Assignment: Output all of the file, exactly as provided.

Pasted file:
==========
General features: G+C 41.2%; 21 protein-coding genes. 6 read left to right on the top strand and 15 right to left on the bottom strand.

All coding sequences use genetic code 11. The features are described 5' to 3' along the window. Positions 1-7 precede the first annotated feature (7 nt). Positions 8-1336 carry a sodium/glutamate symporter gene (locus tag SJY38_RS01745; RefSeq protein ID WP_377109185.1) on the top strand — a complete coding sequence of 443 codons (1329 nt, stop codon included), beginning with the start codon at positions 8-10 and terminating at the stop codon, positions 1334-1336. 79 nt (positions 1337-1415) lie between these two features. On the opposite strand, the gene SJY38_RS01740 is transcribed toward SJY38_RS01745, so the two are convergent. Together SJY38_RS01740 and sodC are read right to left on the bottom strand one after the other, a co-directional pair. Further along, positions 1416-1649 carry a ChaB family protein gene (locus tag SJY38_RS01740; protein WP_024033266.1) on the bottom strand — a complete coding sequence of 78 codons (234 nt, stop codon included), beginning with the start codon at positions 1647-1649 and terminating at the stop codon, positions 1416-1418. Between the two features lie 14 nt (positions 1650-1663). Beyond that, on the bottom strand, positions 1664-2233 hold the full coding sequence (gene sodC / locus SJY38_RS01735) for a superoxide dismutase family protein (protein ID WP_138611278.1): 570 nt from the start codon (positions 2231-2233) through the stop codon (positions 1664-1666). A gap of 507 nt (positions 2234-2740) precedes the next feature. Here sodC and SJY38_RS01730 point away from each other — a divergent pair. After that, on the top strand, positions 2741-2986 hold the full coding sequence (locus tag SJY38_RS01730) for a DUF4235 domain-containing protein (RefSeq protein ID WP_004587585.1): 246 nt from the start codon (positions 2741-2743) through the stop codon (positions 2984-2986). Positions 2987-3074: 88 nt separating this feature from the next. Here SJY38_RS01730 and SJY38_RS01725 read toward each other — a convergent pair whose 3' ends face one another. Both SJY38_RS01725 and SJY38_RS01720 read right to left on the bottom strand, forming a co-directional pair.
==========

General features: G+C 41.2%; 21 protein-coding genes. 6 read left to right on the top strand and 15 right to left on the bottom strand.

All coding sequences use genetic code 11. The features are described 5' to 3' along the window. Positions 1-7 precede the first annotated feature (7 nt). Positions 8-1336 carry a sodium/glutamate symporter gene (locus tag SJY38_RS01745; RefSeq protein ID WP_377109185.1) on the top strand — a complete coding sequence of 443 codons (1329 nt, stop codon included), beginning with the start codon at positions 8-10 and terminating at the stop codon, positions 1334-1336. 79 nt (positions 1337-1415) lie between these two features. On the opposite strand, the gene SJY38_RS01740 is transcribed toward SJY38_RS01745, so the two are convergent. Together SJY38_RS01740 and sodC are read right to left on the bottom strand one after the other, a co-directional pair. Further along, positions 1416-1649 carry a ChaB family protein gene (locus tag SJY38_RS01740; protein WP_024033266.1) on the bottom strand — a complete coding sequence of 78 codons (234 nt, stop codon included), beginning with the start codon at positions 1647-1649 and terminating at the stop codon, positions 1416-1418. Between the two features lie 14 nt (positions 1650-1663). Beyond that, on the bottom strand, positions 1664-2233 hold the full coding sequence (gene sodC / locus SJY38_RS01735) for a superoxide dismutase family protein (protein ID WP_138611278.1): 570 nt from the start codon (positions 2231-2233) through the stop codon (positions 1664-1666). A gap of 507 nt (positions 2234-2740) precedes the next feature. Here sodC and SJY38_RS01730 point away from each other — a divergent pair. After that, on the top strand, positions 2741-2986 hold the full coding sequence (locus tag SJY38_RS01730) for a DUF4235 domain-containing protein (RefSeq protein ID WP_004587585.1): 246 nt from the start codon (positions 2741-2743) through the stop codon (positions 2984-2986). Positions 2987-3074: 88 nt separating this feature from the next. Here SJY38_RS01730 and SJY38_RS01725 read toward each other — a convergent pair whose 3' ends face one another. Both SJY38_RS01725 and SJY38_RS01720 read right to left on the bottom strand, forming a co-directional pair.